TraumaOne initiative teaches bleeding control to the public

Leon L. Haley Jr., MD, dean of the UF College of Medicine – Jacksonville, instructs a participant on proper tourniquet use.
Leon L. Haley Jr., MD, dean of the UF College of Medicine – Jacksonville, instructs a participant on proper tourniquet use.

Aurora. Newtown. San Bernardino. Orlando. Fort Lauderdale. Active shooter situations are becoming increasingly common and getting closer to home. TraumaOne at UF Health Jacksonville is part of an initiative called Stop the Bleed, which aims to teach bleeding control techniques to the public and decrease preventable deaths during mass casualty events.

After the Sandy Hook Elementary School shooting, the American College of Surgeons convened with emergency medical response organizations, the National Security Council and other public safety officials. They published the Hartford Consensus, a report on improving survival rates from active shooter events.

Their findings showed half of the students involved lost their lives due to controllable hemorrhaging after being struck by gunfire to their extremities. If bystanders had known bleeding control methods, the students could have survived until paramedics arrived.

The answer became clear: Turning civilian bystanders into first responders is essential to saving lives. The recommendations published in the Consensus are the basis for the nationwide Stop the Bleed campaign.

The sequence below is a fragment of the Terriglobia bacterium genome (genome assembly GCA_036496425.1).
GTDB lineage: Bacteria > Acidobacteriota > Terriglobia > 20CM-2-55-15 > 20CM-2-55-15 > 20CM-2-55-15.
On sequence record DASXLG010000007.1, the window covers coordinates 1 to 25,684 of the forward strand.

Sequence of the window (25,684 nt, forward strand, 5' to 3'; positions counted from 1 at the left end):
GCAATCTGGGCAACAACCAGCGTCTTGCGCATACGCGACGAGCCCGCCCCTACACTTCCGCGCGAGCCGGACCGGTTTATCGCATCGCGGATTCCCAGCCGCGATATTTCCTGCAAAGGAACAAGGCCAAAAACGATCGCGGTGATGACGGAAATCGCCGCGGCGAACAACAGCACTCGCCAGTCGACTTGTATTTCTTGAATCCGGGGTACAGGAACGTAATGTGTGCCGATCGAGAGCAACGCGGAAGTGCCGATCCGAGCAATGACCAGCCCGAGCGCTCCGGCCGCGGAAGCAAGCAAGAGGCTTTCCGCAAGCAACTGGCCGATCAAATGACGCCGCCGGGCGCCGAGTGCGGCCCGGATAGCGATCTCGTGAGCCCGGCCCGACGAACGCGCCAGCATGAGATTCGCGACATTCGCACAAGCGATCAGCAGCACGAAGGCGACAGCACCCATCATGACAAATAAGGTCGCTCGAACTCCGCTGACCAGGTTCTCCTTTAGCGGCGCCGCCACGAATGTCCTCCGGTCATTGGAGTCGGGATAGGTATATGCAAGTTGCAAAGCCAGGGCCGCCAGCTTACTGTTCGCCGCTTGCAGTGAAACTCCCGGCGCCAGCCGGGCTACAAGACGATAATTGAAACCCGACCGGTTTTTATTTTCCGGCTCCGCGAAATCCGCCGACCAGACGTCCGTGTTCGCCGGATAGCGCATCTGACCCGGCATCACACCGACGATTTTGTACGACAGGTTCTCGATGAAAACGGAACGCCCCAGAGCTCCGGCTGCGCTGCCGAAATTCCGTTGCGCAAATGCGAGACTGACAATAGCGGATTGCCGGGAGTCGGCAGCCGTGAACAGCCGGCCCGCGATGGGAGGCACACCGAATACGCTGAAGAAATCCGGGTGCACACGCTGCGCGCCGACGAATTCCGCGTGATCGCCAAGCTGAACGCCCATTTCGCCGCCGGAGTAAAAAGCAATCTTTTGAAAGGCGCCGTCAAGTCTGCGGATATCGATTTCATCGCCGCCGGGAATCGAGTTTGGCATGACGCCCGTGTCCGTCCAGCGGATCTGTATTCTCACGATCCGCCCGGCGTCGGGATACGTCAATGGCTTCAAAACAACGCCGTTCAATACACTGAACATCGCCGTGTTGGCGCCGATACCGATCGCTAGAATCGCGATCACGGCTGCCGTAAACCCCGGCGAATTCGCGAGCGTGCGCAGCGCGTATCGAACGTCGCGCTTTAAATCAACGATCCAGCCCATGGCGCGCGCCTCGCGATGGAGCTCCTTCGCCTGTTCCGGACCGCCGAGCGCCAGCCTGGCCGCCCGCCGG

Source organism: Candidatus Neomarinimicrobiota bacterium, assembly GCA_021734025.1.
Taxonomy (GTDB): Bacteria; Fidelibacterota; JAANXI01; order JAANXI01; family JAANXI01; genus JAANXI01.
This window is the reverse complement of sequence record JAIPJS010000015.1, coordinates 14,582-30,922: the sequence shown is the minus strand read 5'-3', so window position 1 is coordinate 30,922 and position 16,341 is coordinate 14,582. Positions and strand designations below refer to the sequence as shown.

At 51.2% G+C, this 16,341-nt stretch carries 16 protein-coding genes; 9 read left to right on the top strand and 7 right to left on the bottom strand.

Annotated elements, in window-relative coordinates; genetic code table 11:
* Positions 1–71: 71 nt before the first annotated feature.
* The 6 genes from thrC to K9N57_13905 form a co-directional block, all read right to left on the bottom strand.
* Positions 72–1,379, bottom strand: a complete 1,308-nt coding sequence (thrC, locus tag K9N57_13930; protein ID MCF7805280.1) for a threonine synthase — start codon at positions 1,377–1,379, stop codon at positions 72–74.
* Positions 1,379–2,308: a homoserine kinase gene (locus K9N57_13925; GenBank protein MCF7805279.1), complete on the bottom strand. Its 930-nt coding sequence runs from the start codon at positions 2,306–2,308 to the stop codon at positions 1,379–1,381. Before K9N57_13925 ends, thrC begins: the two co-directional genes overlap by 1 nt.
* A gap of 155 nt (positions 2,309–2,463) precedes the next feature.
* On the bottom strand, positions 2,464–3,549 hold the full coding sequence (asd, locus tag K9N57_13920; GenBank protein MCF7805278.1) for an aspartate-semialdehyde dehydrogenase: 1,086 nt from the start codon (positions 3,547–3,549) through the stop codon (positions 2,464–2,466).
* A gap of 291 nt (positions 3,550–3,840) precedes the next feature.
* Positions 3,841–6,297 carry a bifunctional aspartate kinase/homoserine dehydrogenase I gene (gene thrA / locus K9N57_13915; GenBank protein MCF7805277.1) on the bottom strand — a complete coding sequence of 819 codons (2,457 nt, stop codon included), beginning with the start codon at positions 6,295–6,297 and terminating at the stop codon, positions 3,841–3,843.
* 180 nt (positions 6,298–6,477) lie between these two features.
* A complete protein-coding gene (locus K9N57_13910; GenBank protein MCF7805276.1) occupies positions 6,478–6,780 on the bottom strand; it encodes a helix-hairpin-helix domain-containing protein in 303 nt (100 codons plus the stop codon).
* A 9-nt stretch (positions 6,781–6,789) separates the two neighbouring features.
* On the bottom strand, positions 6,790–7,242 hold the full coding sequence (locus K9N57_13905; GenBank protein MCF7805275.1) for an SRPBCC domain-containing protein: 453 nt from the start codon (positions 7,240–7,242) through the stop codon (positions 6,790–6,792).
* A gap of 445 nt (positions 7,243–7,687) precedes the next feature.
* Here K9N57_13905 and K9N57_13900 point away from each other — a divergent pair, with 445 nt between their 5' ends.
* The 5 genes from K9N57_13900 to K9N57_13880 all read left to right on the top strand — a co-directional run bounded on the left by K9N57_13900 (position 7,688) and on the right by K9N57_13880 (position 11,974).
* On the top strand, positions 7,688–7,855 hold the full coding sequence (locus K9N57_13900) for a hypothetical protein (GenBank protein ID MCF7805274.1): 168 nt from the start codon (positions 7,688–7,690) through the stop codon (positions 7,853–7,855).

“It only takes minutes for someone to bleed to the point that they’re not going to survive, especially if you hit one of the major arteries in your leg or your arm,” said David Ebler, MD, medical director of TraumaOne.

Chance of survival improves significantly when someone can apply Stop the Bleed techniques. “It could go from somebody bleeding to death in minutes to having up to two hours before they need intervention by a trauma surgeon,” Ebler said.

The Stop the Bleed course takes only an hour to complete. A trainer guides the class through two evidence-based methods of bleeding control: placing a tourniquet on an extremity, and packing a wound with gauze with both hands. Participants learn directly from EMT first responders, faculty trauma surgeons and surgery residents, and spend time practicing on anatomical models with stab and gunshot injuries.

While the course is a byproduct of active shooter scenarios, it could also save lives in other traumatic scenarios.

“This knowledge can be used in any traumatic situation — if a guy outside cutting tree limbs or building something using a saw cuts his arm, or in motor vehicle crashes,” said James Montgomery, EMT-P, outreach coordinator for TraumaOne.

The focus of the course is to make participants feel capable of taking action in an emergency situation, and it seems to be working.

“A lot of people don’t necessarily think there’s something they can do,” Montgomery said. “Some of the feedback we’re getting is that if they were ever to be in a situation, regardless of if it’s a more common traumatic event or an active shooter event, they’re more confident in knowing what to do and how to do it.”

On Feb. 17, hospital CEO Russ Armistead, Ebler and Montgomery honored Terrance Hightower of the Jacksonville Sheriff’s Office with a plaque for using a tourniquet to save a teenage victim during the First Wednesday Art Walk shooting this year in downtown Jacksonville. His use of Stop the Bleed methods is a reminder that tragedy happens unexpectedly, and a bystander’s response can be the difference between life and death.

“‘Mass shooting’ and ‘active shooter’ weren’t in our vocabulary a decade ago, but now they are. With minimal equipment, if any, you can make a difference,” Ebler said.

The Stop the Bleed initiative is working to provide bleeding control supplies, including a CAT tourniquet, to each person who takes the course. They hope to train and equip 1,000 members of the public by the end of 2017.

If you or your organization would like to host a 60-minute Stop the Bleed training session, contact James Montgomery at 244.8515 or